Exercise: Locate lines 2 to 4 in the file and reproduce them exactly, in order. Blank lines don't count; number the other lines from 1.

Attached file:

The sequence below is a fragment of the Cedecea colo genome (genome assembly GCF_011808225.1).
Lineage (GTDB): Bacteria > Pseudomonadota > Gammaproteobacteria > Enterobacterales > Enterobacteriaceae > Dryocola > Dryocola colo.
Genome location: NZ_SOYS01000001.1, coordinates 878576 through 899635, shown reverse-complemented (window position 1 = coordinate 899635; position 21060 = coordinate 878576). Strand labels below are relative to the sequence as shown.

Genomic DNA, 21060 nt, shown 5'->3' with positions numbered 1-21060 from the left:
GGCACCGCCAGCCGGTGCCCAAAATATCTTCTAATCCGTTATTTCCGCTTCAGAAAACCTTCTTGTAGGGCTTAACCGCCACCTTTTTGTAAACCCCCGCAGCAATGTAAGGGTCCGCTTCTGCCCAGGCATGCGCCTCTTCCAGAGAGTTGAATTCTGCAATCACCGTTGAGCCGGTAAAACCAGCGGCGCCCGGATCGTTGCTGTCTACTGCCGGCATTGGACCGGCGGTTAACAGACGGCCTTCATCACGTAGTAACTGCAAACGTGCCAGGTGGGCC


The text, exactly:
Lineage (GTDB): Bacteria > Pseudomonadota > Gammaproteobacteria > Enterobacterales > Enterobacteriaceae > Dryocola > Dryocola colo.
Genome location: NZ_SOYS01000001.1, coordinates 878576 through 899635, shown reverse-complemented (window position 1 = coordinate 899635; position 21060 = coordinate 878576). Strand labels below are relative to the sequence as shown.

Genomic DNA, 21060 nt, shown 5'->3' with positions numbered 1-21060 from the left: